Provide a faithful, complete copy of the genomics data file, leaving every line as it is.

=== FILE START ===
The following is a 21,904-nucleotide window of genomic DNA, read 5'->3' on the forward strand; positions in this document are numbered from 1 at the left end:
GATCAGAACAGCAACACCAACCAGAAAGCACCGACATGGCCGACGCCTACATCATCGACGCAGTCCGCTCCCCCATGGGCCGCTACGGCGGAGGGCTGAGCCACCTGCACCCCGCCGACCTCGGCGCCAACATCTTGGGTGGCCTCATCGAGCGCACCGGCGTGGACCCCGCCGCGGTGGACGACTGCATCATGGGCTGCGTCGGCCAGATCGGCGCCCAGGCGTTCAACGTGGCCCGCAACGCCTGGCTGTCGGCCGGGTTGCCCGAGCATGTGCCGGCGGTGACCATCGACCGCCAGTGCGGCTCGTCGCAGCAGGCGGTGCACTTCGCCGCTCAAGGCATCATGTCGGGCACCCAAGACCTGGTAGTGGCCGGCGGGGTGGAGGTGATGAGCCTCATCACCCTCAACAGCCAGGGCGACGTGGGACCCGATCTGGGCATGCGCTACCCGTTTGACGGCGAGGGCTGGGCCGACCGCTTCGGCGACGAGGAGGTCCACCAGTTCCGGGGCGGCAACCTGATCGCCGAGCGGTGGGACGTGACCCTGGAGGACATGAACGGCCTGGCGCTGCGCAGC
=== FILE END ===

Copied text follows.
The following is a 21,904-nucleotide window of genomic DNA, read 5'->3' on the forward strand; positions in this document are numbered from 1 at the left end:
GATCAGAACAGCAACACCAACCAGAAAGCACCGACATGGCCGACGCCTACATCATCGACGCAGTCCGCTCCCCCATGGGCCGCTACGGCGGAGGGCTGAGCCACCTGCACCCCGCCGACCTCGGCGCCAACATCTTGGGTGGCCTCATCGAGCGCACCGGCGTGGACCCCGCCGCGGTGGACGACTGCATCATGGGCTGCGTCGGCCAGATCGGCGCCCAGGCGTTCAACGTGGCCCGCAACGCCTGGCTGTCGGCCGGGTTGCCCGAGCATGTGCCGGCGGTGACCATCGACCGCCAGTGCGGCTCGTCGCAGCAGGCGGTGCACTTCGCCGCTCAAGGCATCATGTCGGGCACCCAAGACCTGGTAGTGGCCGGCGGGGTGGAGGTGATGAGCCTCATCACCCTCAACAGCCAGGGCGACGTGGGACCCGATCTGGGCATGCGCTACCCGTTTGACGGCGAGGGCTGGGCCGACCGCTTCGGCGACGAGGAGGTCCACCAGTTCCGGGGCGGCAACCTGATCGCCGAGCGGTGGGACGTGACCCTGGAGGACATGAACGGCCTGGCGCTGCGCAGC